When EchoLight studios announced that it had hired former presidential candidate Rick Santorum as its new CEO, you could almost hear critics sharpening their knives. When Santorum's company fired its president and chief strategist, then filed a lawsuit claiming they were orchestrating a smear campaign against EchoLight, a company that some press releases claimed they helped co-found, punch lines seemed inevitable. When The Hollywood Reporter weighed in to say it was unaware of any attempts to use that press outlet in the smear campaign, it started to feel like the studio was scripting its first comedy, not producing its first film.
But as in sports, in the entertainment industry there is only one way to quiet skeptics and silence laughter. The studio's first major movie would go a long way towards either cementing public perception or changing it. The Christmas Candle is that first film.
And it's not a bad one. Aimed squarely at the evangelical audience, it practically trumpets its faith film identity rather than shying away from it. But it earns its respect, rather than demanding it with circle-the-wagon pleas to the faithful.
Based on a novel by Max Lucado, The Christmas Candle revolves around a conflict between a progressive, skeptical minister, David Richmond (Matheson), and the community of Gladbury that hires him. Each holiday the candle maker and his wife are visited by an angel who touches just one candle. According to tradition, the community member who lights that candle and prays receives a Christmas miracle.
Richmond doesn't like the tradition; he wants the community to make its own miracles by loving one another and meeting one another's needs. "Why one," he asks in a sermon, and "not fifteen?" He insists, "I'm a believer . . . in common sense." He chides the people, saying that hope should not come from earthly things or superstitions. If the community can band together to make each other's wishes come true, that would be "miracle enough."
One of the things that elevates Candle over many Christian films is that it doesn't really vilify or demonize opposing views. In both plot and theology, it is on the side of tradition, but Richmond's antagonism is not treated as a character defect. In a wonderful little scene after his sermon announcing the end of the tradition, we see an exchange between him and the father of a mute boy who had been praying to receive the candle. The man disagrees with the minister, but pays deference to his office and respects his work. For his part, Richmond doesn't simply tell the villagers to give up the tradition; he models the communal love and service he expects from them.
It's easy enough to see where this is going: in the conflict between Christian faith and Christian love, the answer is "both/and," not "either/or." Only in a scene where Richmond tries to install electric lights in the church and starts a fire does the film tip over into the heavy-handedness that too often characterizes Christian movies. Even then, it is refreshing to see Christian characters respond with less vindictiveness or smugness than one might expect.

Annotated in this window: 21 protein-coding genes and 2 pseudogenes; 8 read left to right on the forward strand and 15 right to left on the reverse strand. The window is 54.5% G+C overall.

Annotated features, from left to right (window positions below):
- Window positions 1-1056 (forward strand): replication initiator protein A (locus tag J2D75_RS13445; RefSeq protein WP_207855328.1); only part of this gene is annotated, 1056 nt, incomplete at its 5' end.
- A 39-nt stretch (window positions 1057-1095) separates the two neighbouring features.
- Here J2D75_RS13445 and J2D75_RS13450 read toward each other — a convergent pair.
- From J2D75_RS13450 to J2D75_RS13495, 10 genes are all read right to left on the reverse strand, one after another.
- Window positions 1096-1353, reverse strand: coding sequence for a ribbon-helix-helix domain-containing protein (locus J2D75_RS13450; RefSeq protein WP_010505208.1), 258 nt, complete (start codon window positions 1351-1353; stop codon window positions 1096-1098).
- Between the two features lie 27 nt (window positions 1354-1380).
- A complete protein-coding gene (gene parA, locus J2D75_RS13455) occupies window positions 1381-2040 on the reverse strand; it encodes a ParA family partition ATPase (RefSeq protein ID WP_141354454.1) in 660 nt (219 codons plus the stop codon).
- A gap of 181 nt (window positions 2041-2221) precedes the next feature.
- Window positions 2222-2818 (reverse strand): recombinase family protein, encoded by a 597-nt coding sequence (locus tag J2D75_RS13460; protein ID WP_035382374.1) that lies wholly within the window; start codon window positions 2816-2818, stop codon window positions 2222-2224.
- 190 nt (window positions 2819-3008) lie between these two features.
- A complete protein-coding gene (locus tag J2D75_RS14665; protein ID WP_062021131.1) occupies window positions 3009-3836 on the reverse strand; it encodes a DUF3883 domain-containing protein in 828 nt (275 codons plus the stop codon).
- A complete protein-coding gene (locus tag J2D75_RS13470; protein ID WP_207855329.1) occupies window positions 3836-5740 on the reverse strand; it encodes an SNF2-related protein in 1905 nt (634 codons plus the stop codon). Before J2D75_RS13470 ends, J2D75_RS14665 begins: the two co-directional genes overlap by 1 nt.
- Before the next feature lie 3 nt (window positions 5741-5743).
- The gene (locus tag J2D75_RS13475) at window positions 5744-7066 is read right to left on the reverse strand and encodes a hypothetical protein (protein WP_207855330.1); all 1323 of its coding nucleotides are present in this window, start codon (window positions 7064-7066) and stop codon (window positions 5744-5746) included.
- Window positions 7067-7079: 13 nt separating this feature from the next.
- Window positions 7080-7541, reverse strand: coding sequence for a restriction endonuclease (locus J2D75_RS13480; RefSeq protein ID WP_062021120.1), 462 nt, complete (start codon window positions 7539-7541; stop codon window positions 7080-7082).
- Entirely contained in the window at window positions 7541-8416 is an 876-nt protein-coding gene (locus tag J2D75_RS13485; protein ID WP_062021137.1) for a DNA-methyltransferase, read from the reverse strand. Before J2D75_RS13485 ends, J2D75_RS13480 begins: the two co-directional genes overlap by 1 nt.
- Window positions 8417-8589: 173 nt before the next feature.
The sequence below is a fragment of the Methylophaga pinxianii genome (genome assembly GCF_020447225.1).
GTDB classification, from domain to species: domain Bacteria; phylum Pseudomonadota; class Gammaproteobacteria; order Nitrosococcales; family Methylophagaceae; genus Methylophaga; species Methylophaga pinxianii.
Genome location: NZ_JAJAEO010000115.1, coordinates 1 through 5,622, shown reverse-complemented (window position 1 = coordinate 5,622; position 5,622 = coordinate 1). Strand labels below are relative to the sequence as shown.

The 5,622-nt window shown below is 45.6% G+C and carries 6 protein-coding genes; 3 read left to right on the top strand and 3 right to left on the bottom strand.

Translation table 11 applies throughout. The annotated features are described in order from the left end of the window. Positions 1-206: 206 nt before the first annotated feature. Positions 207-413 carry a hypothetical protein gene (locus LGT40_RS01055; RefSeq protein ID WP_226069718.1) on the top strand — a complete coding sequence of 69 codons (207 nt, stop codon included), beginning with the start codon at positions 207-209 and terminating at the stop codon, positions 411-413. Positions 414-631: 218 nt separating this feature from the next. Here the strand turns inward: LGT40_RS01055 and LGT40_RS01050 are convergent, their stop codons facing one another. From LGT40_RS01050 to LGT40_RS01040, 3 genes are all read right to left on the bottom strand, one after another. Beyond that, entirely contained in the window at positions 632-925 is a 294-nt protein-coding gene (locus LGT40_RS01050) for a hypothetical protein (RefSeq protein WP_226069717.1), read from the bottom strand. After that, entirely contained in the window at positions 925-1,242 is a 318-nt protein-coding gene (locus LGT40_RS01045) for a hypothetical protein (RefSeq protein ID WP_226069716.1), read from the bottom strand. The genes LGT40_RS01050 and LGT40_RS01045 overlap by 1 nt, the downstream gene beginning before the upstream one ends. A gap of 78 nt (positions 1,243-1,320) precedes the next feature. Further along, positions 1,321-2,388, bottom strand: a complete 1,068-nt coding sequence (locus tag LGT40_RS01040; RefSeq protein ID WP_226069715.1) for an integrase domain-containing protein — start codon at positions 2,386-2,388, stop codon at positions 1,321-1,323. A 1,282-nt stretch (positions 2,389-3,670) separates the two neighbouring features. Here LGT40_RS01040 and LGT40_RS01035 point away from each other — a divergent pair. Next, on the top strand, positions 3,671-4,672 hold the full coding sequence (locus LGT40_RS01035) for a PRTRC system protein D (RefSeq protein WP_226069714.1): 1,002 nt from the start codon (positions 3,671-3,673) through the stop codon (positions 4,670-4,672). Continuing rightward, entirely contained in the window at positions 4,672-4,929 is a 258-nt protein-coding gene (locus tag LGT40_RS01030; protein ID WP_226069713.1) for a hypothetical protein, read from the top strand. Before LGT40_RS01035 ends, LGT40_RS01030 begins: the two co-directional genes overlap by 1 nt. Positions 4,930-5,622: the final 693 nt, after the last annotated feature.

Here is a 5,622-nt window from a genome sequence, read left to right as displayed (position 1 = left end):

The film's production value is on par with many small studio releases, with one exception: the somewhat cheesy special effects, which are also unnecessary. By literally showing us the angel in the opening shot, the film undercuts any real tension about whether the minister could be right.
That said, the period garbs and settings help create a rich full world, and the film keeps from relying too much on interior location shooting that characterizes many films with small budgets. The cast is quite good, with Matheson and Barks both giving restrained performances that suit the mood of the film and keep it from going over the top. Director John Stephenson only has two other credits listed on his filmography, but he is a veteran who has assisted on many productions, including working with Jim Henson's Creature Shop on such films as Babe, The Muppet Christmas Carol, and James and The Giant Peach. Those films, and the Henson connection, are significant because they show that family entertainment, when done well, can be successful and earn critical acclaim. The presence of Stephenson also signals the studio's willingness to hire professionals with experience in the industry.
The Christmas Candle will have a limited target audience, but that audience should find the film to its liking. It is a pro-faith film with empathy for the doubters and a Christmas film that celebrates the hope of the season. Mostly, though, it is a film that reminds us that sometimes good things come from unexpected sources.
The MPAA explanation for the film's PG rating is mild "thematic elements." This could refer to a scene in which the church catches fire after Richmond attempts to install electric lights. There is some discussion of death and poverty and just a hint of bawdy humor when Richmond is undressing (behind a screen) while Eleanor Hopewell teases him. It would not be a surprise to find the film on television in subsequent holiday seasons, and clearly attempts have been made to keep the film as family-friendly as possible.
Kenneth R. Morefield is an Associate Professor of English at Campbell University. He is the editor of Faith and Spirituality in Masters of World Cinema, Volumes I & II, and the founder of 1More Film Blog.